Eddie Francis, mayor of Windsor, said the cuts are a tough blow to the city.

“It’s difficult to digest and accept just because we are Windsor and we know so many people who are affected by this,” Francis said, adding that possible buyout packages for employees are no comfort.

“It doesn’t soften the blow because we are a city that has been dependent on manufacturing and we are feeling the pain and paying the price.”

“For every job lost here, seven people in the community will be affected,” Windsor Chamber of Commerce president Peter Hrastovec told CBC Newsworld.

The blow in Brampton was softened somewhat as Chrysler announced Tuesday the new 2008 Dodge Challenger will be built at the plant west of Toronto, which will maintain its third shift.

“The unhappiness naturally is the people that are on layoff now and the potential of more layoffs coming in the future,`` said CAW Local 1285 president Vince Bailey.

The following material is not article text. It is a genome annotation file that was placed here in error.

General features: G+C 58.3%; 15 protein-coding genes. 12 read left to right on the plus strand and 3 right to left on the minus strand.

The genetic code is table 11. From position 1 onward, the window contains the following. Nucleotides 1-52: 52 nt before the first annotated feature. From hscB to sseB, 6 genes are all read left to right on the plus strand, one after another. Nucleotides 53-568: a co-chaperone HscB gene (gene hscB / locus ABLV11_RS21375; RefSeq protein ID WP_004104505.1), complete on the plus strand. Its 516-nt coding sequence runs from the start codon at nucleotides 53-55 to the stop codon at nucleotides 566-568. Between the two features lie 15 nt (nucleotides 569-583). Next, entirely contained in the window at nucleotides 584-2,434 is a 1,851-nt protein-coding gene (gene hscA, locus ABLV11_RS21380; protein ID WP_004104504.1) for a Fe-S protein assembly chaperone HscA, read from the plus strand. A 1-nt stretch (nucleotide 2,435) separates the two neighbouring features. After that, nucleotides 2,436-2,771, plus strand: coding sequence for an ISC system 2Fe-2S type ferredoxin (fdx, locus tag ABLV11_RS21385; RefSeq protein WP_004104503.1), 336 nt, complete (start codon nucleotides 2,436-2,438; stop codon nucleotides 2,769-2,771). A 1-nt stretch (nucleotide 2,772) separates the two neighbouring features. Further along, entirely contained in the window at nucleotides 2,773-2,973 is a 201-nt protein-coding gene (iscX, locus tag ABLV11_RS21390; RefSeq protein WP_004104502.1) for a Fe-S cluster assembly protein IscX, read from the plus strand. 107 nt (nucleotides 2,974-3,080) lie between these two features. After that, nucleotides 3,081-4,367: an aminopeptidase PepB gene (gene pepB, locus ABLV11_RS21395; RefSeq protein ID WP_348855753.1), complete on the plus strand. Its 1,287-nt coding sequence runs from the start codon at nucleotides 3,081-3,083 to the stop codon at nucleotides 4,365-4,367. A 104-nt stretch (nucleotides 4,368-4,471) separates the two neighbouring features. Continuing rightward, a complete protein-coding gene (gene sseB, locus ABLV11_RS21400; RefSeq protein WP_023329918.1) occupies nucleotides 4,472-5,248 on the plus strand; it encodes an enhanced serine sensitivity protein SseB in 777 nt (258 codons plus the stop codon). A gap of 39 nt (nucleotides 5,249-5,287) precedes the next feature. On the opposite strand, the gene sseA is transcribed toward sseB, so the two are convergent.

Torben Williams, 37, a Stoney Creek, Ont., father of an 18-month-old boy, has worked at the Brampton plant for nine years. He noted there was almost a sense of relief Wednesday, but also regret for those losing their jobs.

“I try and build my own buffer and protect myself,” said Williams, who has gone through layoffs and callbacks before.

In the House of Commons Wednesday, government ministers brushed aside calls for a plan to help the auto sector, saying they are already acting.

“Canada’s new government has already taken concrete steps to help the automobile industry and all businesses by reducing corporate taxes and also with Advantage Canada,” said Industry Minister Maxime Bernier.

International Trade Minister David Emerson added that the government “is committed to negotiating better market access into Asian economies."